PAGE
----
Dr. Wolfgruber said that all three acquisitions fit very well indeed.
“Eckart, Kelstar and Rad-Cure fit together,” Dr. Wolfgruber said. “We may look at other bolt-on opportunities, plus we are able to offer these technologies worldwide.”
Poised for Growth
Having strong leadership to make these moves is essential. Dr. Wolfgruber credits the management team at ALTANA Chemie for the company’s successful pursuit of growth.
In addition to Dr. Wolfgruber, the executive management team consists of Martin Babilas, ALTANA Chemie AG’s CFO; Dr. Roland Peter, president, Additives and Instruments Division; Dr. Christoph Schlünken, president, Effect Pigments Division; Dr. Wolfgang Schütt, president, Electrical Insulation Division, ALTANA Electrical Insulation GmbH; Dr. Guido Forstbach, president, Coatings and Sealants Division; and Darya Nassehi, head of corporate development.
“We have a great team, with an interesting culture,” Dr. Wolfgruber said. “We have diverse backgrounds, lots of experience in different aspects, regions and sizes of companies, but we share the same philosophy and values and strategy.”
The ultimate key to ALTANA Chemie’s success lies in its strategy and the consequence of its execution. Part of that strategy is putting a strong emphasis on R&D.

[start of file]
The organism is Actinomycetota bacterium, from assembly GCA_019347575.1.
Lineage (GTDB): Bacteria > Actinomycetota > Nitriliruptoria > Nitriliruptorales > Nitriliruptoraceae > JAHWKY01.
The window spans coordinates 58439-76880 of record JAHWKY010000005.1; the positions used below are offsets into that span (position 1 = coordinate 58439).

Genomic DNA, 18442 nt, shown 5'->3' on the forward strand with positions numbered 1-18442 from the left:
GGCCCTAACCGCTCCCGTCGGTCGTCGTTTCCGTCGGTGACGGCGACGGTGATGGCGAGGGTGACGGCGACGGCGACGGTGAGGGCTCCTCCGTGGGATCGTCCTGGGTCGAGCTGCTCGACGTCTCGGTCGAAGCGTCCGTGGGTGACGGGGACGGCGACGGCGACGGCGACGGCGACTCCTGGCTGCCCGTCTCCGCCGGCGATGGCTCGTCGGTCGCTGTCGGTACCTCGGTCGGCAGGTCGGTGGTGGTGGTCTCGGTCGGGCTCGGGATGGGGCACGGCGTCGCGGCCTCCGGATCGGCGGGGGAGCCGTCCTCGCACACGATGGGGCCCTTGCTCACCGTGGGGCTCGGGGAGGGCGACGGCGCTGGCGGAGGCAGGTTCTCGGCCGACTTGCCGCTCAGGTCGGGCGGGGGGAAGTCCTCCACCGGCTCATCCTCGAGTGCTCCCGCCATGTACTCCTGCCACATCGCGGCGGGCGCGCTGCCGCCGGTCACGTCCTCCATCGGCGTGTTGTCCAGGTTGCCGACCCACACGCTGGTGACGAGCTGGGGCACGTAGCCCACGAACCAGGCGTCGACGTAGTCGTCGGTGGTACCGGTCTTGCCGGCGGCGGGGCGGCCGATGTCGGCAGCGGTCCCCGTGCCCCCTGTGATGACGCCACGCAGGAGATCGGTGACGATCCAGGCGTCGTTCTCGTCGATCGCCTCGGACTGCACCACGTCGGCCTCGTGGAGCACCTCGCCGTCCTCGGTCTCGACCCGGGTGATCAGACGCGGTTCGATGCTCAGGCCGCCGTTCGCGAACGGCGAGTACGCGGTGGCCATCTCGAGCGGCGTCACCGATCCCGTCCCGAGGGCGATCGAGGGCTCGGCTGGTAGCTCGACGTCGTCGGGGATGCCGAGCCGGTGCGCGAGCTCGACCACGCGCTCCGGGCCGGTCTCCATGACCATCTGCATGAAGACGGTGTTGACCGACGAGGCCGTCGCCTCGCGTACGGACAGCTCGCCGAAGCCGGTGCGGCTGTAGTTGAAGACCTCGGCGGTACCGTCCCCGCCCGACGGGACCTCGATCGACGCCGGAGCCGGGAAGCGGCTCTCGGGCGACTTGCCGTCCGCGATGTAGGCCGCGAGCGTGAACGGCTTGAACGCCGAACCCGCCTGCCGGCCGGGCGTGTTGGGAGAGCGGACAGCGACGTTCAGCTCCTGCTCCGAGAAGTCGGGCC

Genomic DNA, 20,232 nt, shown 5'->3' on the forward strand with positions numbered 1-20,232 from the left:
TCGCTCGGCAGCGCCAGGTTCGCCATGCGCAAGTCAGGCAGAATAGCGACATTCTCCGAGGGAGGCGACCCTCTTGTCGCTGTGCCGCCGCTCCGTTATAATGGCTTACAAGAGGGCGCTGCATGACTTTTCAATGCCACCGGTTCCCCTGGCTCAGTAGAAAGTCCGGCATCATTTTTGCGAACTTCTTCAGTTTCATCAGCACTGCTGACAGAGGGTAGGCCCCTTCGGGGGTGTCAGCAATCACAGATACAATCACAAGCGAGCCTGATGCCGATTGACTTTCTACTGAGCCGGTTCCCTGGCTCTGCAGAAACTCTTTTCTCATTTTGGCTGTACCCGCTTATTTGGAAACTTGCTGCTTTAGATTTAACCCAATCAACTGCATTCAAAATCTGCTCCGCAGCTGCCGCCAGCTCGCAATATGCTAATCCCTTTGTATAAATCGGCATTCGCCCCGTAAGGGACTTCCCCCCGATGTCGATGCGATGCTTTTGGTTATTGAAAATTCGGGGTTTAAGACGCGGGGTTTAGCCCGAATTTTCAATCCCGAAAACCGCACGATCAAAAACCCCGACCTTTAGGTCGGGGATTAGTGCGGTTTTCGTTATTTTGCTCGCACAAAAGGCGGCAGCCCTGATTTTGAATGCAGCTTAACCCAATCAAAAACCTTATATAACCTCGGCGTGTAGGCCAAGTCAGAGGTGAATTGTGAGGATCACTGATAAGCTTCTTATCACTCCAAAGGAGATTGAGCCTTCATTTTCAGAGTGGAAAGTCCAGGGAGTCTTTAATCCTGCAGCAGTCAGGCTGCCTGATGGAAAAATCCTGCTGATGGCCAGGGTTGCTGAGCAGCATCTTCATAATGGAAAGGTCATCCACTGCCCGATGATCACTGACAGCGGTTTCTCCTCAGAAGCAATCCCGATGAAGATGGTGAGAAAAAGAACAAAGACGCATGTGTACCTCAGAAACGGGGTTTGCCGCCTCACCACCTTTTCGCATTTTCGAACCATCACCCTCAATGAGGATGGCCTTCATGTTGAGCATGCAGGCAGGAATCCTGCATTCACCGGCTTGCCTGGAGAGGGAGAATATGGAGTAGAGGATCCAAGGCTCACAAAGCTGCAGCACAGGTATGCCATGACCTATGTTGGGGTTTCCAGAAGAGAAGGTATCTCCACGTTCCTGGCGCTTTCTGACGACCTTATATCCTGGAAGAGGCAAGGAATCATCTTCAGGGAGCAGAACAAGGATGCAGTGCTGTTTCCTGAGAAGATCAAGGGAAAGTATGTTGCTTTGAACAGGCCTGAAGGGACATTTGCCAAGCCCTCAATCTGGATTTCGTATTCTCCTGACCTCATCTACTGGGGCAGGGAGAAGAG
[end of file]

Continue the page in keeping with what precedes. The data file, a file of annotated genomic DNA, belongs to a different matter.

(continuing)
“We are one of the most profitable chemical companies,” Dr. Wolfgruber said.“We have a leadership position in the markets we are in, and we then take the returns and invest them into the future, into R&D, people and service capabilities. Cutting down R&D would be short sighted for our type of business, and customers would be ill advised when they only focus on price and squeezing down margins. Toyota doesn’t squeeze its suppliers, and as a result, their suppliers can be innovative, making Toyota the most successful automotive company in the world.” ALTANA’s approach to business has been a successful one. Overall, ALTANA AG surpassed the €3 billion mark, with sales of €3.3 billion ($4.06 billion). ALTANA’s pharmaceutical business recorded €2.4 billion ($2.93 billion) in sales in 2005.
ALTANA Chemie itself should significantly exceed the €1 billion sales mark in 2006.
The key for the company’s growth and profitability is found in its insistence on being the leader in every market it serves and choosing segments where it can make a difference for its customers.
“We are not in commodity businesses,” Dr. Wolfgruber said. “We are focused on markets that are specialty businesses, and in those markets we have strong leading positions.We are number one in our target markets additives and instruments, effect pigments and electrical insulation, and command leading positions in our businesses in coatings and sealants.”
As an example of how much value ALTANA Chemie provides, Dr. Wolfgruber said the company’s customers recognize the importance of R&D and service, a relationship a commodity supplier does not have with its customers.
“The proof is when raw material prices went up. Commodity-type suppliers cannot increase prices, but we were able to pass along our increases,” he said. “If we want to sustain our business model, which provides value to our customers, we have to sustain our margins.”